In WeWork’s case, this could mean cost savings for them in terms of less money spent per meal, as well as employees continuing to choose meals featuring meat and simply paying their own way. Still, if ordering lobster is on the table, sign me up!
In terms of employees taking clients out for meals, this opens up a whole other can of worms (excuse the expression). Will clients only be able to choose from meat-free menus? This creates potential for some awkward conversations between WeWork employees and their clients, who might — rightfully or not — become too annoyed with the rule to follow through with a meeting.
However, making clients only choose meat-free options creates another avenue for savings at WeWork. Looking at menus at steakhouses — the traditional go-to for client dinners — the meatless options tend to cost less or not exist. Take McCormick & Schmick’s, for example. According to the menu on their website, the popular seafood and steak restaurant chain offers no meatless entrees. When comparing the fish menu to steak menu, the fish comes out to a few dollars less, on average.
When WeWork employees travel, their room service offerings are also likely to be significantly less expensive when omitting meat or opting for fish. When looking at an in-suite menu at The Venetian, a popular hotel for visitors of Las Vegas, lunch and dinner entrees with meat cost an average of $10 more than those that are meat-free.
By offering only meatless options at company-sponsored events, WeWork also will have fewer dietary restrictions to consider. It can be difficult to meet the needs of vegetarian and/or vegan team members, those who have various food allergies, as well as providing meat offerings. Simplifying the options should provide potential for cost reduction.
Expand this math to the 6,000 WeWork employees and try to tell me money wasn’t at least part of the decision.
While removing meat from the table could be a good way to reduce both cost and carbon footprint, not all companies that tried this found it to be successful. Juicero, a now-defunct company that made juice machines, refused to pay for employee meals at non-vegan restaurants. While this alone likely did not sink the company, this is a difficult requirement to meet (pardon the pun). Even in cities with abundant vegan dining options, the restaurant variety is still typically less convenient than the alternative. As a personal example, I can think of two restaurants within walking distance from my Chicago apartment that have a wide variety of vegan options – this would not ring true in all cities or even other parts of Chicago.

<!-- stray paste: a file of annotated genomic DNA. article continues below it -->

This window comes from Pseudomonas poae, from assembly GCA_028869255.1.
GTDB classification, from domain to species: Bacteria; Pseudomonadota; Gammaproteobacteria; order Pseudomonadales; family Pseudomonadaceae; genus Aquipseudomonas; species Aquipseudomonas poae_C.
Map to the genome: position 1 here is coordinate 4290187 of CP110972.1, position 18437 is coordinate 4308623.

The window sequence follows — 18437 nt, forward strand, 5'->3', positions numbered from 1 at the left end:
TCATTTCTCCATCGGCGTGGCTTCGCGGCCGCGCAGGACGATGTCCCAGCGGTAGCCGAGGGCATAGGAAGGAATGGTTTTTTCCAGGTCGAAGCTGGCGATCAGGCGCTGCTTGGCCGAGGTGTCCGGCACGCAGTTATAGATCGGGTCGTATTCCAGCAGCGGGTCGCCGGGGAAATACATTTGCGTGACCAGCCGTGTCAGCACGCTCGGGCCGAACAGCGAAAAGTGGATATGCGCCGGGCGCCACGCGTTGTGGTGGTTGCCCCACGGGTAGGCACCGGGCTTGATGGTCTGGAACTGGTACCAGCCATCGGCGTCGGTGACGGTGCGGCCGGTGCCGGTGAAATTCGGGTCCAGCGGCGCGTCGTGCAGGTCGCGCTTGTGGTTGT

We’ll be on the lookout for any changes to or results from this new WeWork policy. For now, though, share your thoughts in the comments or on social media. I’ll be sure to read. Maybe I’ll even consider sharing my chicken noodle soup recipe.
Lauren Dixon is senior editor at Talent Economy. To comment, email firstname.lastname@example.org.
[/vc_column_text] Bob Cerone, CEO of CognosHR, talks with Senior Editor Lauren Dixon about what areas of HR that startups tend to get wrong and the changes that have taken place in the past 20 years.
The Tax Cuts and Jobs Act passed in December 2017 is the biggest one-time corporate tax rate reduction in U.S. history. The rate dropped from 35 percent to 21 percent, leaving major corporations with money to spend. Deloitte’s “CFO Signals: 2018 Q1” report found that 31 percent of CFOs expect to increase domestic hiring and 38 percent anticipate raising wages as a result of the tax reform. According to The Washington Post, Republicans argue the cuts will provide a surge for the economy, but most independent economists and Wall Street banks predict the growth will be modest and short-lived.
Either way, companies must decide what to do with this extra cash. According to a recent poll by BizBuySell, 32 percent of small businesses plan to use the majority of their tax savings to invest in marketing and sales initiatives, and 21 percent plan to invest in physical improvements to business. Of the 1,100 small-business owners polled, only 12 percent said they plan to use the savings to invest in current employees.
That number seems about right to Camille Preston, a psychologist who has spent the past 20 years looking at systems and understanding how to promote resiliency. She is also the CEO and founder of AIM Leadership, which develops individuals, teams and organizations to be more agile and impactful in a changing environment. She said the current market instability and political instability are leading to a sense of uncertainty that has been rippling into corporations she works with.